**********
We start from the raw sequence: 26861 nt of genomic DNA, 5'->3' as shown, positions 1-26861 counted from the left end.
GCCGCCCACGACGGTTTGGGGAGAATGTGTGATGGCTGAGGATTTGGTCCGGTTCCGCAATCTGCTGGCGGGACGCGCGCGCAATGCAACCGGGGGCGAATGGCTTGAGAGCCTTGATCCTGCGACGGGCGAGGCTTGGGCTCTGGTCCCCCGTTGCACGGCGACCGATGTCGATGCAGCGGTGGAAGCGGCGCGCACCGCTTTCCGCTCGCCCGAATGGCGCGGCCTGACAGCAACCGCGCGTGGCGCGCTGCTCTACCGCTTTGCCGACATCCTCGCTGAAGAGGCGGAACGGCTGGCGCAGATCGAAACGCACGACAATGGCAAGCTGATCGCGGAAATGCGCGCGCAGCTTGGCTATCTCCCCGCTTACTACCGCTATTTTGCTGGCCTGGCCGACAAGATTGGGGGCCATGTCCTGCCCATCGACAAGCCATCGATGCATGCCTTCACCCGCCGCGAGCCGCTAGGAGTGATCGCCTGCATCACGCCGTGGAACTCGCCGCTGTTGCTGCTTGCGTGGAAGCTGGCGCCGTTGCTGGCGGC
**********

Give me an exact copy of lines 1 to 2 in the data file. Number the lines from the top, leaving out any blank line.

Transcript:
We start from the raw sequence: 26861 nt of genomic DNA, 5'->3' as shown, positions 1-26861 counted from the left end.
GCCGCCCACGACGGTTTGGGGAGAATGTGTGATGGCTGAGGATTTGGTCCGGTTCCGCAATCTGCTGGCGGGACGCGCGCGCAATGCAACCGGGGGCGAATGGCTTGAGAGCCTTGATCCTGCGACGGGCGAGGCTTGGGCTCTGGTCCCCCGTTGCACGGCGACCGATGTCGATGCAGCGGTGGAAGCGGCGCGCACCGCTTTCCGCTCGCCCGAATGGCGCGGCCTGACAGCAACCGCGCGTGGCGCGCTGCTCTACCGCTTTGCCGACATCCTCGCTGAAGAGGCGGAACGGCTGGCGCAGATCGAAACGCACGACAATGGCAAGCTGATCGCGGAAATGCGCGCGCAGCTTGGCTATCTCCCCGCTTACTACCGCTATTTTGCTGGCCTGGCCGACAAGATTGGGGGCCATGTCCTGCCCATCGACAAGCCATCGATGCATGCCTTCACCCGCCGCGAGCCGCTAGGAGTGATCGCCTGCATCACGCCGTGGAACTCGCCGCTGTTGCTGCTTGCGTGGAAGCTGGCGCCGTTGCTGGCGGC